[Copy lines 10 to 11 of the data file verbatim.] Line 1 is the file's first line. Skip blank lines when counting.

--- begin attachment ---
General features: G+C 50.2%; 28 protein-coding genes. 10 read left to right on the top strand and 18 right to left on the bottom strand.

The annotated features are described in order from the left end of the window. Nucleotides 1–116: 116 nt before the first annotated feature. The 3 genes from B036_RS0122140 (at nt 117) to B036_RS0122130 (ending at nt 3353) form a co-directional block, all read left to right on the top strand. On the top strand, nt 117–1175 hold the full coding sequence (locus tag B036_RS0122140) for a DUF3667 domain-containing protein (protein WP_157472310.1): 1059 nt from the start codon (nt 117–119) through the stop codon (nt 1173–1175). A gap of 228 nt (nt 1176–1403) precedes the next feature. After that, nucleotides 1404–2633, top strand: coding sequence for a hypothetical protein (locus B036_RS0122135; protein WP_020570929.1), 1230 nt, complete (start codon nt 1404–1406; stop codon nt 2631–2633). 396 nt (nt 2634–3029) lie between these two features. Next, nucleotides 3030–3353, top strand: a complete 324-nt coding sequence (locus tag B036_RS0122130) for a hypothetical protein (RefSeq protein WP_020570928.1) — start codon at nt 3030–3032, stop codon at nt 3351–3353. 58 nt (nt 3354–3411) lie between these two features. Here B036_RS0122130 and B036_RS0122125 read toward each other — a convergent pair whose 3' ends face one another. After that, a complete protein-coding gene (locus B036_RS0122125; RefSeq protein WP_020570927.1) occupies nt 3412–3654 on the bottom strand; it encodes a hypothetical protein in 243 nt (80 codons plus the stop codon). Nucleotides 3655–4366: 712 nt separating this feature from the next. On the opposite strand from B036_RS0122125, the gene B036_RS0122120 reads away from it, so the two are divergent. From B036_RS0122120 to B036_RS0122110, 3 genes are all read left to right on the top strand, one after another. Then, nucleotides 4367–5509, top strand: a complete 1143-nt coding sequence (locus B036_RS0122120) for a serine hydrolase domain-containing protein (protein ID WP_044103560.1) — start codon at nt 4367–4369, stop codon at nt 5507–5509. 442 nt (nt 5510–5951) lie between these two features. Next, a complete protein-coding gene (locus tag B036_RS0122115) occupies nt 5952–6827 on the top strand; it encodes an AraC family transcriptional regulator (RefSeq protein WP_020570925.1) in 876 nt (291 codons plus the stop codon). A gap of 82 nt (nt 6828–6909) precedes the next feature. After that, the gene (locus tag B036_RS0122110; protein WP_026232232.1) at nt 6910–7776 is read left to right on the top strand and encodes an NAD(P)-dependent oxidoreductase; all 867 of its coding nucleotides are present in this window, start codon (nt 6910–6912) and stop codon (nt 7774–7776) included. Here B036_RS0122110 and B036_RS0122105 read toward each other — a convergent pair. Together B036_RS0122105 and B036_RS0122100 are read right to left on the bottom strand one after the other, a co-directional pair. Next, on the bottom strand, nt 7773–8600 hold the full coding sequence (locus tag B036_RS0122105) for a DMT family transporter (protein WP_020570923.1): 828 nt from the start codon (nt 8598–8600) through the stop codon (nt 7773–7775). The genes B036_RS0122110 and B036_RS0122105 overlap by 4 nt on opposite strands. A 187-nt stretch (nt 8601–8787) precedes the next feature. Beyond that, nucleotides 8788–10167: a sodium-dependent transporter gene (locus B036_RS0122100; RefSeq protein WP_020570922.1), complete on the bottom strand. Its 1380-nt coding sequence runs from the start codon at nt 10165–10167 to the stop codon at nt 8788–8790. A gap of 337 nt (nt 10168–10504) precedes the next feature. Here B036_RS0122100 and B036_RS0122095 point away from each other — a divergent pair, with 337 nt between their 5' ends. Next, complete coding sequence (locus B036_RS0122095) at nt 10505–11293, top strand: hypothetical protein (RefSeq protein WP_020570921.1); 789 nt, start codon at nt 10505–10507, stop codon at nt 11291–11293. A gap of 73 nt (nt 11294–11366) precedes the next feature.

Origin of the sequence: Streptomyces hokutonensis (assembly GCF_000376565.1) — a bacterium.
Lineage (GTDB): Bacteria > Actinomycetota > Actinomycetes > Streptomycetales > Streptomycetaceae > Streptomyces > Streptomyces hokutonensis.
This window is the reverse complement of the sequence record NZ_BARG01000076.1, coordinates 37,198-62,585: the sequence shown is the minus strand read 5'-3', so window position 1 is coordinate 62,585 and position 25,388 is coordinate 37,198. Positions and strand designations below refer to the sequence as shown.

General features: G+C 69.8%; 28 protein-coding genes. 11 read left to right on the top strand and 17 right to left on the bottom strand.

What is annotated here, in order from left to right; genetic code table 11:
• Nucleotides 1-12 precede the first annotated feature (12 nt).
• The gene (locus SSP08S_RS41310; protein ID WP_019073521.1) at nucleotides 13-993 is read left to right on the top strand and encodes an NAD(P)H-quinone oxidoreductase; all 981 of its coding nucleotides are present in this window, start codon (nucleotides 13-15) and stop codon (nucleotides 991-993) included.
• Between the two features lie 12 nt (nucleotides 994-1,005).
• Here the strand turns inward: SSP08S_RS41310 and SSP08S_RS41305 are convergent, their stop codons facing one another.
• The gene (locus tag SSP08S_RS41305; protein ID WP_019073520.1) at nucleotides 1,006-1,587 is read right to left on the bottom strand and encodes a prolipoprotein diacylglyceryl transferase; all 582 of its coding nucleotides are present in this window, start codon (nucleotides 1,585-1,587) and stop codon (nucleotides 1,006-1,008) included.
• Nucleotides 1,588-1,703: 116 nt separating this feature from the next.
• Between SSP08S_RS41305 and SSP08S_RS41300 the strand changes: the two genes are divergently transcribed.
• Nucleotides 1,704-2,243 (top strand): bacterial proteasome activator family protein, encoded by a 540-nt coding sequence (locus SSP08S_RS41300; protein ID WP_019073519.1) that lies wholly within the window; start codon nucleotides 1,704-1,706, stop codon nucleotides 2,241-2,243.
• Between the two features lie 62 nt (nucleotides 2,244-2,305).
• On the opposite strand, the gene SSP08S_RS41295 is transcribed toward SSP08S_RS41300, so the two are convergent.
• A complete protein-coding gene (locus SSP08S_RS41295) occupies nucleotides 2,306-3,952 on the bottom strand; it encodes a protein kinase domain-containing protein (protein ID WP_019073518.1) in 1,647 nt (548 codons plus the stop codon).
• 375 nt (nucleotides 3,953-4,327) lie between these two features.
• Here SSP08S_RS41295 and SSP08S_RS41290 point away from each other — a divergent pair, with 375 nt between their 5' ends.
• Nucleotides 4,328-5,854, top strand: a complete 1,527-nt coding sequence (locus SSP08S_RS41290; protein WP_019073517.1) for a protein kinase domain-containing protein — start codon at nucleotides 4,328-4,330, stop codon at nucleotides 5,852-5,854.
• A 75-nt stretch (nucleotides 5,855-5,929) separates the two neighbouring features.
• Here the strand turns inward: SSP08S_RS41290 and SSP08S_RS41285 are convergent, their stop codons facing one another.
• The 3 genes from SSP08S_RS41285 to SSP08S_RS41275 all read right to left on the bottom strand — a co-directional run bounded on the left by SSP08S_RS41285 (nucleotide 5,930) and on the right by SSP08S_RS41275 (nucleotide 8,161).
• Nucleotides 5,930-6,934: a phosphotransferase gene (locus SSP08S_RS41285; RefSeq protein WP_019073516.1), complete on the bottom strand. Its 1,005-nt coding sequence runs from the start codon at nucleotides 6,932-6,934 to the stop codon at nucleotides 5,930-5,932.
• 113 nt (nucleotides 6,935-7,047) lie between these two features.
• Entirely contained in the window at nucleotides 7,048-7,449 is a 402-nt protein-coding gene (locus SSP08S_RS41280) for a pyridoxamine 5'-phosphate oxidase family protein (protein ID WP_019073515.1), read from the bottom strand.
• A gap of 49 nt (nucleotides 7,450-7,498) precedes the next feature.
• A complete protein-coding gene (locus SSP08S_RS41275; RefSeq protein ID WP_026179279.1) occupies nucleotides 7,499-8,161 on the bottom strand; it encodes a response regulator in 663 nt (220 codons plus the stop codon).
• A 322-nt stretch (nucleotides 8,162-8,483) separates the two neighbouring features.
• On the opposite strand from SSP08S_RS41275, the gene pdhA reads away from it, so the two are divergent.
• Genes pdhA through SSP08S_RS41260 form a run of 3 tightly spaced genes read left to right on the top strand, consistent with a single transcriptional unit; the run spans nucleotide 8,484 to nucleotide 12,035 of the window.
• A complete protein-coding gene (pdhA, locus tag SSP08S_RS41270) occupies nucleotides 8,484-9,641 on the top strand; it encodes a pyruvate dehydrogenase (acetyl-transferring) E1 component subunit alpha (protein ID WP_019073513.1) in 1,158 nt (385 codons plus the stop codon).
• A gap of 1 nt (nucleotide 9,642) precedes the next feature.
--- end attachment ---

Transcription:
• Between the two features lie 12 nt (nucleotides 994-1,005).
• Here the strand turns inward: SSP08S_RS41310 and SSP08S_RS41305 are convergent, their stop codons facing one another.